Toronto's election machinery getting in gear
As the candidates debate and stump around the city, Toronto's election officials say they are getting reading for the massive job of holding the vote on Oct. 25.
"There is a tremendous amount of planning that goes into an election of this size," said Bonita Pietrangelo, Director of Elections and Registry Services, said Thursday in a news release.
"From the hiring of over 10,000 people to work on Election Day, to the assembly and delivery of supply bags for over 1,600 voting places, to the numerous communication materials created - many hours of work are going into the preparation of Toronto's 2010 municipal election."
One innovation for this municipal vote will be accessible voting equipment.
Weekday advance voting begins next Tuesday, Oct. 5 -- one day after candidates' lawn signs will start appearing. It runs to Friday, Oct. 8, then again on Oct. 12 and Oct. 13. Polls will be open from 10 a.m. to 6 p.m.
Touch-screen terminals will be available at the weekday advance polls, the city said.
"This technology enables partially sighted or blind individuals to vote independently and in privacy," it said.
On Oct. 16 and 17, the advance voting weekend polling days (polls will be open from 10 a.m. to 6 p.m.), there will be a voter assist terminal in each of the city's 44 wards. One such terminal per ward will also be available on Election Day.
"The voter assist terminal allows voters with various special needs to mark their ballot privately and independently," the city said.
Those who could benefit from such a terminal should call the city at 416-338-1111 before Oct. 18. They will be given a transfer certificate to be able to vote at the poll where the terminal is located.
On Oct. 25, polls will be open from 10 a.m. until 8 p.m.
The city is currently distributing a "where to vote" newsletter to its residents. They also encourage people to visit http://www.toronto.ca/elections.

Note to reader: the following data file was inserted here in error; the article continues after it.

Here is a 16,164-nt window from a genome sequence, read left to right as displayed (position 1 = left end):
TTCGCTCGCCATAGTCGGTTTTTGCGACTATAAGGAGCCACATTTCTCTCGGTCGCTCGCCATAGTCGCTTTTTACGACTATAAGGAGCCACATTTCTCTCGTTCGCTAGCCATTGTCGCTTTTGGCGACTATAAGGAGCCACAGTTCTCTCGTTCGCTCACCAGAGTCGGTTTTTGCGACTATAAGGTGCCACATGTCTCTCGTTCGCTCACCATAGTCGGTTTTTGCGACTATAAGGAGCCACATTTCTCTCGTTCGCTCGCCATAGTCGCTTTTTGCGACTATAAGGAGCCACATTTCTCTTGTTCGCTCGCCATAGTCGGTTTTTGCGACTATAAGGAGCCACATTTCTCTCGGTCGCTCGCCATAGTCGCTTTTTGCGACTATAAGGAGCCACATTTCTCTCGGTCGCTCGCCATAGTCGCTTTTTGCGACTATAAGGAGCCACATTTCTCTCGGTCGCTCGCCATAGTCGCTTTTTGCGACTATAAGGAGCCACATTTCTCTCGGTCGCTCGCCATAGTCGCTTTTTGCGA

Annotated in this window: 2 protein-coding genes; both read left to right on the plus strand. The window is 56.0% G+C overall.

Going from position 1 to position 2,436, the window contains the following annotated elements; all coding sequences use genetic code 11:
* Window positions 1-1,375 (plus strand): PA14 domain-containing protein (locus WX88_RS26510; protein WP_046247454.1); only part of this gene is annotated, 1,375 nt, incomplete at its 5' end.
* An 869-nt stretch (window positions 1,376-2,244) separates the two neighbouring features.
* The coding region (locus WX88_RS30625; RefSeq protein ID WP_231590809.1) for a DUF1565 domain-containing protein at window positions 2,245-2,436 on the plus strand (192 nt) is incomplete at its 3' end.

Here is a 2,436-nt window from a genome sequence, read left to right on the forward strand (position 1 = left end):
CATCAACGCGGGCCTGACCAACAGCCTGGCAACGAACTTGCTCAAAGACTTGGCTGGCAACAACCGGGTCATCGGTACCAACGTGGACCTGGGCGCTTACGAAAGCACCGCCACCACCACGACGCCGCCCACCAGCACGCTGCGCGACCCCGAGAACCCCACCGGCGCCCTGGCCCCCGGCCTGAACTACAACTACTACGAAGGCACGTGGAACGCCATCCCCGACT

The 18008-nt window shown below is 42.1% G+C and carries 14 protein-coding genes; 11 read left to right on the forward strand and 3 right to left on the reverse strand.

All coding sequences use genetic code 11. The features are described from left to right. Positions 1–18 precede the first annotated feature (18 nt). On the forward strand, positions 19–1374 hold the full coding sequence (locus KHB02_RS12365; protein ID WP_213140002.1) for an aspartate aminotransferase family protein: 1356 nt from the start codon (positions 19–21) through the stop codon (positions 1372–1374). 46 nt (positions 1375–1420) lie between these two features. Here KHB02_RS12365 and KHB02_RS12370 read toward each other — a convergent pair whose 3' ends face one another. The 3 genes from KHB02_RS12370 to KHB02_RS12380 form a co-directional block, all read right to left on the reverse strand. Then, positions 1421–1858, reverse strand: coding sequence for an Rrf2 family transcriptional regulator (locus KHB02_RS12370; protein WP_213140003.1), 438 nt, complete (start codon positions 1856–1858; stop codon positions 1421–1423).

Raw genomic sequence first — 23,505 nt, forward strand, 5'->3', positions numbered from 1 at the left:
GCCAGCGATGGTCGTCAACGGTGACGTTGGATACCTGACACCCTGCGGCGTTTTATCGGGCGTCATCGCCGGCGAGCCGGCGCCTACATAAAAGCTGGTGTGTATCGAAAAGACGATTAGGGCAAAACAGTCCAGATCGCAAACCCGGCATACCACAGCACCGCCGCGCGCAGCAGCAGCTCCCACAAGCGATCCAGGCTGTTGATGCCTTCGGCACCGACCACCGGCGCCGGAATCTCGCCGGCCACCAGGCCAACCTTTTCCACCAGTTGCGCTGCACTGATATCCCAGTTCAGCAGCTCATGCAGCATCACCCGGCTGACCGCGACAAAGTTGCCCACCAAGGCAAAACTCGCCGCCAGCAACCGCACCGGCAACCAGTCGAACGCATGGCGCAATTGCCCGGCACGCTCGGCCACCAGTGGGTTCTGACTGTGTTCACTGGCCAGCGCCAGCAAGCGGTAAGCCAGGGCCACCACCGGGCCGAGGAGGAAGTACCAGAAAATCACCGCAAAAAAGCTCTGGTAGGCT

To vote, you must be:
- a Canadian citizen
- 18 years old or older
- a resident of Toronto or a non-resident owner or tenant of land in the city, or the spouse of someone who does own land here
When people get a ballot, they will get three categories of candidates: mayor, councillor and school trustee. The ballots will be fed into machines for tabulation.
If they leave a category blank, the machine will give them the option of selecting a candidate. If they vote for more than one candidate, the machine will give them the option to remove a name. If they do not, it will spoil their ballot.
People will need at least one piece of ID with your name, address and signature. Alternatively, they will need two pieces of ID, one with name and signature, the other showing your name and address.
To ease your trip to the polls, make sure you're on the voter's list. Call 311 to confirm.
Sarah Thomson withdrew as a candidate on Tuesday and asked her supporters to vote for former deputy premier George Smitherman, who is considered to be running second to Coun. Rob Ford.
However, because she withdrew after Sept. 10, her name will be on the ballot. City officials caution that a vote for Thomson will not count as a vote for Smitherman.
With a report from CTV Toronto's Alicia Markson